Hopefully Jaelo will be able to have his/her recent AFA renewal fees credited towards his/her "Financial advice firm fee" and "financial adviser registration fee"

Lastly, I agree with most of what Brent says above. My knee-jerk headline would have been "institutions 100 The Rest nil". I'll let you know if that projection changes.
On 13 July 2016 at 10:04 am innocent bystander said:
From the brief bit of reading I have done, this is how I see it, please correct me if I am wrong

There will be one Financial Adviser designation.
Those licensed will be able to provide Rabo Advice, if they can prove its works.
There will be new competency requirements for both AFA's and RFA's around what advice they can provide, so is this a lowering of the bar for AFA's or raising the bar for RFA's
Is door is open for dealer groups to be licensed
RFA's could do STD set D and promote KiwiSaver as they are now competent?
Perhaps those that arrange mortgages will have to complete a kiwisaver paper and insurance paper before being able to offer any advice around first home buyers withdrawals.
Could those aligned, tied or licensed ONLY provide advice on selling their own products but NOT offer an opinion on cancelling or switching someone else's product
Interesting times ahead, who really wins, the Banks, AFA, RFA and will the public really see a different and choose the right adviser to give advice?

On 13 July 2016 at 10:29 am Tash said:
"required to recommend the best product for the consumer from their suite" this effectively means bank staff, tied agents and others who have a limited suite can never advise a client with existing insurance cover by a provider not "in their suite". This is going to dramatically reduce churn (if policed properly) and is in my view entirely appropriate. There is no way replacement can be recommended unless the policy to be replaced is fully understood. I look forward to a tied agent, bank employee trying to churn one of my clients with cover by one of the good insurance companies - seems a successful complaint will be almost guaranteed!
On 13 July 2016 at 12:17 pm Licensed Adviser said:
Just some other Comments.
Despite lobbying, it seems Accountants and Lawyers are exempt as they have sufficient oversight elsewhere...It is unclear if they are obligated to put the customers interest first.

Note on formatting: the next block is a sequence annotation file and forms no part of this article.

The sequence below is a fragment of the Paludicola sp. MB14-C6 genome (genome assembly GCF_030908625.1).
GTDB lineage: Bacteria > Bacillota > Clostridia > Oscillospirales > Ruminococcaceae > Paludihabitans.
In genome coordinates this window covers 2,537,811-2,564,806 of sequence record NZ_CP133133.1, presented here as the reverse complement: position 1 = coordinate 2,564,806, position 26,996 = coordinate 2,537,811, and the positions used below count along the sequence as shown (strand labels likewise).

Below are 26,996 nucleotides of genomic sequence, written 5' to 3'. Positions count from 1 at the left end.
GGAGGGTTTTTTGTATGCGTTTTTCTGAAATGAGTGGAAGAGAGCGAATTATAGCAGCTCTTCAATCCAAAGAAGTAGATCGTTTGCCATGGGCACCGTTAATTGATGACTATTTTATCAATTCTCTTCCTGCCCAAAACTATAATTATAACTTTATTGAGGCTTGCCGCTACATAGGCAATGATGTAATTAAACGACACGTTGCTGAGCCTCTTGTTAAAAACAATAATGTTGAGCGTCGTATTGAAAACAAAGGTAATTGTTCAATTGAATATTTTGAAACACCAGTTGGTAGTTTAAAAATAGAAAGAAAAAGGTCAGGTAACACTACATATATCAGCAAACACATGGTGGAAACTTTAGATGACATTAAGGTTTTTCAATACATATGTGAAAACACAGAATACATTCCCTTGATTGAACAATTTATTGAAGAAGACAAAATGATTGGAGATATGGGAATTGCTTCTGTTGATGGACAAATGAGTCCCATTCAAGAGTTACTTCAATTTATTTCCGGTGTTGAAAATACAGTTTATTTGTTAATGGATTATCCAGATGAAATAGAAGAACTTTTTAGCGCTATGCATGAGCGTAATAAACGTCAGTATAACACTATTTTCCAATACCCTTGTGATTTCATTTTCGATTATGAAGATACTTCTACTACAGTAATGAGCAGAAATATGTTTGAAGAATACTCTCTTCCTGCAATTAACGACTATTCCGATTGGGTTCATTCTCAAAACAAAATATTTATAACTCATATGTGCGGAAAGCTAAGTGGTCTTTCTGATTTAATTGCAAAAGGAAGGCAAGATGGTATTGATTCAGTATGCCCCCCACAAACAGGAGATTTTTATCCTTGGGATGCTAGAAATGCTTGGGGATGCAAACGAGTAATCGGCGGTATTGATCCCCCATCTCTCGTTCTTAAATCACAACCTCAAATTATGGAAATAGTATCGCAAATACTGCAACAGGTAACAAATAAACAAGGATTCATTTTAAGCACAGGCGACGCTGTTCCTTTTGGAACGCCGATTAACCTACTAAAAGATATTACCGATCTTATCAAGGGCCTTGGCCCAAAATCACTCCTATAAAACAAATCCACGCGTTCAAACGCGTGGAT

The MBIE white paper says that one of the key drivers is to enable Robo Advice. For Robo Advice read Banks. They will swamp the market in years to come.
The document calls for entity licensing rather than individual, this provides 'economies of scale can be enabled" This means that Banks get economies of scale and individual advisers do not.
It seems that AFA's who have gone the extra mile for customers are to be homogenised with the greater pool of advisers.
Still reading
On 13 July 2016 at 12:43 pm Headmaster said:
Reading the comments above, I would choose between AdviserMan and Barry Read to be my adviser, thank you.

The proposed removal of the distinction between AFAs and RFAs (which was promoted by self-serving advisers who only wanted a badge which said that they were better than others) shows what a failed experiment it was.

To Minister Goldsmith and MBIE, I say well done and stay the course.
On 13 July 2016 at 1:52 pm Carey Church said:
I congratulate MBIE for synthesising all the submissions and coming up with what at first glance appears to be a sensible principles based approach.

I applaud the move away from 'sales people' with a suitability requirement (which appeared to have many practical flaws) to the introduction of a financial agent definition. The relationship between an agent and his/her principal is well established in law. By identifying this person as an agent for their employer as well as requiring them and their employer/financial advice firm to put the interests of their clients first, the proposals make a significant step forward in my opinion.

I also applaud the recognition that not all people are built to show their competency by sitting exams - and hope that the broad spectrum provided to the (to be updated Code Committee) for assessing competency will lead to a range of personalities remaining in the industry who care for the client and put the interests of their clients first.

My only concern is the continuing availability of the loophole for 'transaction only' services which will still be able to be arbitraged by the tiny group of unscrupulous people that are not at all interested in the client and only in their own income

Well done to all the submitters and MBIE.
On 13 July 2016 at 2:33 pm dcwhyte said:
Keeping the powder dry to study some of the recommendations more closely.

Some initial thoughts and a point of clarification - someone attaching to an adviser firm is under the firm's license - there is no requirement for the non-financial adviser (agent) to obtain a license. In other words, it's either individual license (financial adviser working independently or for financial advice firm) OR 'agent' (under adviser firm license). The second sentence in the Entity Licensing paragraph above is not entirely clear. Those who opt to join a financial advice firm as an agent do not have to register with the FMA individually, see pp.62 and 63 of the Report.